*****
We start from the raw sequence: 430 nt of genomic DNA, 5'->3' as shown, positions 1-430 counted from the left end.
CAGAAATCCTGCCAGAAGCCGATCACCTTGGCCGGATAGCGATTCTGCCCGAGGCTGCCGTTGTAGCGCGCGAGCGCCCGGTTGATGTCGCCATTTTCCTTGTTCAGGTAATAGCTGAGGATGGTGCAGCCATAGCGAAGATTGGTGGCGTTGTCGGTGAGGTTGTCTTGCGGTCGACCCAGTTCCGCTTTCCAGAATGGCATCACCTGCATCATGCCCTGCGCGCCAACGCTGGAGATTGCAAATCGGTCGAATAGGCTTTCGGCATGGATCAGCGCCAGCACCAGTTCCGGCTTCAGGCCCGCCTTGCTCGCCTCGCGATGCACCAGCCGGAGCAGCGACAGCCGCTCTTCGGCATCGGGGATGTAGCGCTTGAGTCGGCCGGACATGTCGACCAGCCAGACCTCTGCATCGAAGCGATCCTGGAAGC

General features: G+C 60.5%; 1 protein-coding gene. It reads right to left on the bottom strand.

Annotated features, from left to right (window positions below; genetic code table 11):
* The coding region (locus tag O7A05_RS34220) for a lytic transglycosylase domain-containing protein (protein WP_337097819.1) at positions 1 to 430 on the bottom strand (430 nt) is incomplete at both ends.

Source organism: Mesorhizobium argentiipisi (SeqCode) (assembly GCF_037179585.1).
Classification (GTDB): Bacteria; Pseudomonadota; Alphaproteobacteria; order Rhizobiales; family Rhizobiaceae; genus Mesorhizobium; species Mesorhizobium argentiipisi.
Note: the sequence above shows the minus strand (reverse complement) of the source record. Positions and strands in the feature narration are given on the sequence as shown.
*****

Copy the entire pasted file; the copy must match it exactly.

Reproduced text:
We start from the raw sequence: 430 nt of genomic DNA, 5'->3' as shown, positions 1-430 counted from the left end.
CAGAAATCCTGCCAGAAGCCGATCACCTTGGCCGGATAGCGATTCTGCCCGAGGCTGCCGTTGTAGCGCGCGAGCGCCCGGTTGATGTCGCCATTTTCCTTGTTCAGGTAATAGCTGAGGATGGTGCAGCCATAGCGAAGATTGGTGGCGTTGTCGGTGAGGTTGTCTTGCGGTCGACCCAGTTCCGCTTTCCAGAATGGCATCACCTGCATCATGCCCTGCGCGCCAACGCTGGAGATTGCAAATCGGTCGAATAGGCTTTCGGCATGGATCAGCGCCAGCACCAGTTCCGGCTTCAGGCCCGCCTTGCTCGCCTCGCGATGCACCAGCCGGAGCAGCGACAGCCGCTCTTCGGCATCGGGGATGTAGCGCTTGAGTCGGCCGGACATGTCGACCAGCCAGACCTCTGCATCGAAGCGATCCTGGAAGC

General features: G+C 60.5%; 1 protein-coding gene. It reads right to left on the bottom strand.

Annotated features, from left to right (window positions below; genetic code table 11):
* The coding region (locus tag O7A05_RS34220) for a lytic transglycosylase domain-containing protein (protein WP_337097819.1) at positions 1 to 430 on the bottom strand (430 nt) is incomplete at both ends.

Source organism: Mesorhizobium argentiipisi (SeqCode) (assembly GCF_037179585.1).
Classification (GTDB): Bacteria; Pseudomonadota; Alphaproteobacteria; order Rhizobiales; family Rhizobiaceae; genus Mesorhizobium; species Mesorhizobium argentiipisi.
Note: the sequence above shows the minus strand (reverse complement) of the source record. Positions and strands in the feature narration are given on the sequence as shown.